Biden Adviser: Americans Need COVID Relief, ‘Couldn’t Care Less’ About Filibuster, Procedural Concerns

Speaker of the House Nancy Pelosi reconvenes a joint session of Congress at the U.S. Capitol in Washington, D.C., January, 6 2021. (Jim Lo Scalzo/Pool via Reuters)

Jared Bernstein, a member of President Biden’s Council of Economic Advisers, claimed Sunday that Americans “really couldn’t care less” about what process lawmakers use to pass another round of COVID-19 relief legislation, as long as it is passed.

“Look, the American people really couldn’t care less about budget process, whether it’s regular order, bipartisanship, whether it’s filibuster, whether it’s reconciliation,” Bernstein told Fox News Sunday. 

People “need relief and they need it now,” he added.

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Some Democrats, including the Senate Budget Committee’s new chairman, Senator Bernie Sanders (I., Vt.), have suggested that Democrats can pass President Joe Biden’s $1.9 trillion bill using budget reconciliation, allowing them to pass the bill as part of taxing and spending policies with a simple majority, avoiding a Republican filibuster.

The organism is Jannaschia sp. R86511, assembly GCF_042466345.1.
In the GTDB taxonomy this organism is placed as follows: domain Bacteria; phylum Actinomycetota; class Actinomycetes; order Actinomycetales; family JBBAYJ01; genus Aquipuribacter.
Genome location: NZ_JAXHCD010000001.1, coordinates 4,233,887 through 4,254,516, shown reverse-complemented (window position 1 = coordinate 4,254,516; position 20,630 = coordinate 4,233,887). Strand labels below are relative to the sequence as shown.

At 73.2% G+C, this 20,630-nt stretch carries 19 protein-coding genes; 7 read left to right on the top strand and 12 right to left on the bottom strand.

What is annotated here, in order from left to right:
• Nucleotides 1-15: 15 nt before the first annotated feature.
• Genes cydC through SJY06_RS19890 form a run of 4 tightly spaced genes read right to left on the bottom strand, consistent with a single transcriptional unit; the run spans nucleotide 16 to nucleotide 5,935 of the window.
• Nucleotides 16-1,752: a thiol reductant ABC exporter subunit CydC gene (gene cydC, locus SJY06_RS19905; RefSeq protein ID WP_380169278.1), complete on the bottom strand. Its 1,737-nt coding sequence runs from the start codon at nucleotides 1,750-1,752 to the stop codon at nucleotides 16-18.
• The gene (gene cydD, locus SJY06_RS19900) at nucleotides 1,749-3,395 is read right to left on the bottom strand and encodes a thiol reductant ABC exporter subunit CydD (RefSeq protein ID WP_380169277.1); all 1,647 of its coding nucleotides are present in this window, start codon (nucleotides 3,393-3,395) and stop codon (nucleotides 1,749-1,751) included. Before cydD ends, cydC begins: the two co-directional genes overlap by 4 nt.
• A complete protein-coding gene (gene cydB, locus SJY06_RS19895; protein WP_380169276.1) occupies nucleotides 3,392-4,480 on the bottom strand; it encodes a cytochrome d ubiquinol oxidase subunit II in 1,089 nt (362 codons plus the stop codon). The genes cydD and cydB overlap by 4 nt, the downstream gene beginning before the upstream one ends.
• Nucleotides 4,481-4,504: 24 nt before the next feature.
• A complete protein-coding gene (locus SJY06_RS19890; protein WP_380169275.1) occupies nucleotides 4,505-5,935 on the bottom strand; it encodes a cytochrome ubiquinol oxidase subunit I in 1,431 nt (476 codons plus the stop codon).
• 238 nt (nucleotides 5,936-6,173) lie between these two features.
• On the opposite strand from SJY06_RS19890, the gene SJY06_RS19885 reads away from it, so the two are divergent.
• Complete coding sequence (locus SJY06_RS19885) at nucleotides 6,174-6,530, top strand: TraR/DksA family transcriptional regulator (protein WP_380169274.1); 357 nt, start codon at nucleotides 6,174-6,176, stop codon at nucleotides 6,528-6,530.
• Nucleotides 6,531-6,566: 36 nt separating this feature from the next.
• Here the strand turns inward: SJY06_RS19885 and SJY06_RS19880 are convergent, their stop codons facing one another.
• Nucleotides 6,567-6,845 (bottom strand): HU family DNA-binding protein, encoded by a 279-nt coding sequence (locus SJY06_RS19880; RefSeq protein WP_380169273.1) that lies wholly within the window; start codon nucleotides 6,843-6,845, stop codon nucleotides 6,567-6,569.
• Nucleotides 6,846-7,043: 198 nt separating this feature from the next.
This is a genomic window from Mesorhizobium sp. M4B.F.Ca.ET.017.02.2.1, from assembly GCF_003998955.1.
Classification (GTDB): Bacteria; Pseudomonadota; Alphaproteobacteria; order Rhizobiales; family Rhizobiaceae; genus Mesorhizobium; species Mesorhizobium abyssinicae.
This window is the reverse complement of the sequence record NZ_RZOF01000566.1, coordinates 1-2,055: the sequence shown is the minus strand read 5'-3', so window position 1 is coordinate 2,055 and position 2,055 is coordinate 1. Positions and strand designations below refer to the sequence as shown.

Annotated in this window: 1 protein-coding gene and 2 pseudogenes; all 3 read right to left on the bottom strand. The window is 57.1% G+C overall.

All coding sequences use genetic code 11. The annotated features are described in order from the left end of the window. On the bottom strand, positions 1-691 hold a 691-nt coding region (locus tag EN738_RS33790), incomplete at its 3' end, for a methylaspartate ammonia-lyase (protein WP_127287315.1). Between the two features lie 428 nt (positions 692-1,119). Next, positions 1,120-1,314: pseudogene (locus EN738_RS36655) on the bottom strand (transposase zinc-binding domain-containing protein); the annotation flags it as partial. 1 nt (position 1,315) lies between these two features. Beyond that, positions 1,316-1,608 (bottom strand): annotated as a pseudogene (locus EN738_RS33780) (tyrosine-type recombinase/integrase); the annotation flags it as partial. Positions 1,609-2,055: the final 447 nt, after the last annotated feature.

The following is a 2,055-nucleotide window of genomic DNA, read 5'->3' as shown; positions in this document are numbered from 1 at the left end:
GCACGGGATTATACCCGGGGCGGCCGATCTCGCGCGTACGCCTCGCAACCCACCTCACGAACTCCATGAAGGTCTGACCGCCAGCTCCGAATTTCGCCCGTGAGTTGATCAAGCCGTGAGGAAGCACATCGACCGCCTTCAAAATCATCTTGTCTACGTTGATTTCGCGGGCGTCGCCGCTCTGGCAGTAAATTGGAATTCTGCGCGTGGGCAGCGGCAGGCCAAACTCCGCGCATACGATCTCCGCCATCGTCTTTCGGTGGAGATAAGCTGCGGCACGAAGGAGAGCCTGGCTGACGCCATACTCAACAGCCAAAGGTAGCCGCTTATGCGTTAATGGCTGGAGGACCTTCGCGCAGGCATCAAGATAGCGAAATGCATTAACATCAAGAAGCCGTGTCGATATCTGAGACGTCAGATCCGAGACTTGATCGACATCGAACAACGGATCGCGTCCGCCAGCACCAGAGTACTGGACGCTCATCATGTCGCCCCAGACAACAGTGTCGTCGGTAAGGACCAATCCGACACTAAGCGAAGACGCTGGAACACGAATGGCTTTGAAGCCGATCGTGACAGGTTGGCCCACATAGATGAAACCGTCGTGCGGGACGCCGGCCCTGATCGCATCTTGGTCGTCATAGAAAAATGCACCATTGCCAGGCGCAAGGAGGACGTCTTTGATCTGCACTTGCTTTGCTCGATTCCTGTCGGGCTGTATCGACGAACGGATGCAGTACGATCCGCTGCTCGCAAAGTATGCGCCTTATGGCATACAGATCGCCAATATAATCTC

“If Republicans are willing to work with us to address that crisis, welcome – let’s do it,” Sanders said last week. “But what we cannot do is wait weeks and weeks and months to go forward. We’ve got to act now.”

Ten Republican senators on Sunday proposed their own framework for a COVID-19 relief package, calling on Biden to work alongside them in drafting a smaller, more targeted $600 billion package.

The lawmakers, including Senators Susan Collins (R., Maine), Lisa Murkowski (R., Alaska), Mitt Romney (R., Utah) and Rob Portman (R., Ohio), sent a letter to Biden saying they “welcome the opportunity to work with (him) in a bipartisan manner to combat the Covid-19 virus and provide continued support to families struggling during the pandemic.”

Bernstein said that the president is “willing to negotiate” with Republicans but that relief needs to be passed as quickly as possible to avoid a further surge in unemployment.

“If we don’t get this package as designed out the door quickly, we risk having four million fewer jobs at the end of this year,” he said, citing Moody’s, adding that failure to move quickly would “risk taking a year longer to get to full employment.”

However, Republicans have voiced concern that using reconciliation would set a dangerous precedent.

Portman, in discussing the GOP members’ proposal on CNN on Sunday, said he believes it is “not in the interest of the Democratic party” to use reconciliation, because “it will set President Biden down a path of partisanship that will poison the well for other bipartisanship we’ll need on so many issues.”

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